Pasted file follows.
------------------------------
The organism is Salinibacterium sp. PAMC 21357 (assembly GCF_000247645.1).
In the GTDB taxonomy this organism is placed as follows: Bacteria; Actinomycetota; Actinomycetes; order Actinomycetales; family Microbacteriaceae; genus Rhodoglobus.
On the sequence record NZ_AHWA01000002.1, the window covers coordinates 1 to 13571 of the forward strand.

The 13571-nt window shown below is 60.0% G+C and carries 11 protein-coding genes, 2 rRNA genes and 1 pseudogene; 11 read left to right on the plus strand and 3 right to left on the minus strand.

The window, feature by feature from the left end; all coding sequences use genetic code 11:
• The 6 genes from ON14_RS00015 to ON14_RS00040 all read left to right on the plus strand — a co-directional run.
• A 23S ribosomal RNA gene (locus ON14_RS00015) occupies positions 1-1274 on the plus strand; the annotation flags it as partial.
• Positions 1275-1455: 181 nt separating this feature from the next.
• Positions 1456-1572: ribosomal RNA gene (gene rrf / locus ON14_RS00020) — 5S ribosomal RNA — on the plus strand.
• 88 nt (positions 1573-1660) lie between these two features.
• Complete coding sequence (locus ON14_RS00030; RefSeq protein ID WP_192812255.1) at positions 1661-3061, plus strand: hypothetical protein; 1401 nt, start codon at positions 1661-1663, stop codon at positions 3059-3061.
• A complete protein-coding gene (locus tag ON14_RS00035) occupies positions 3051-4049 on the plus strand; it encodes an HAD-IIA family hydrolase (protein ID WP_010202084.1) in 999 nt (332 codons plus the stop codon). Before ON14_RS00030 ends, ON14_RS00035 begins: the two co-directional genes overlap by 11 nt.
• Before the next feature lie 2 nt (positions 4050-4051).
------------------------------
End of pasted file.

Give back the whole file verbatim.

The organism is Salinibacterium sp. PAMC 21357 (assembly GCF_000247645.1).
In the GTDB taxonomy this organism is placed as follows: Bacteria; Actinomycetota; Actinomycetes; order Actinomycetales; family Microbacteriaceae; genus Rhodoglobus.
On the sequence record NZ_AHWA01000002.1, the window covers coordinates 1 to 13571 of the forward strand.

The 13571-nt window shown below is 60.0% G+C and carries 11 protein-coding genes, 2 rRNA genes and 1 pseudogene; 11 read left to right on the plus strand and 3 right to left on the minus strand.

The window, feature by feature from the left end; all coding sequences use genetic code 11:
• The 6 genes from ON14_RS00015 to ON14_RS00040 all read left to right on the plus strand — a co-directional run.
• A 23S ribosomal RNA gene (locus ON14_RS00015) occupies positions 1-1274 on the plus strand; the annotation flags it as partial.
• Positions 1275-1455: 181 nt separating this feature from the next.
• Positions 1456-1572: ribosomal RNA gene (gene rrf / locus ON14_RS00020) — 5S ribosomal RNA — on the plus strand.
• 88 nt (positions 1573-1660) lie between these two features.
• Complete coding sequence (locus ON14_RS00030; RefSeq protein ID WP_192812255.1) at positions 1661-3061, plus strand: hypothetical protein; 1401 nt, start codon at positions 1661-1663, stop codon at positions 3059-3061.
• A complete protein-coding gene (locus tag ON14_RS00035) occupies positions 3051-4049 on the plus strand; it encodes an HAD-IIA family hydrolase (protein ID WP_010202084.1) in 999 nt (332 codons plus the stop codon). Before ON14_RS00030 ends, ON14_RS00035 begins: the two co-directional genes overlap by 11 nt.
• Before the next feature lie 2 nt (positions 4050-4051).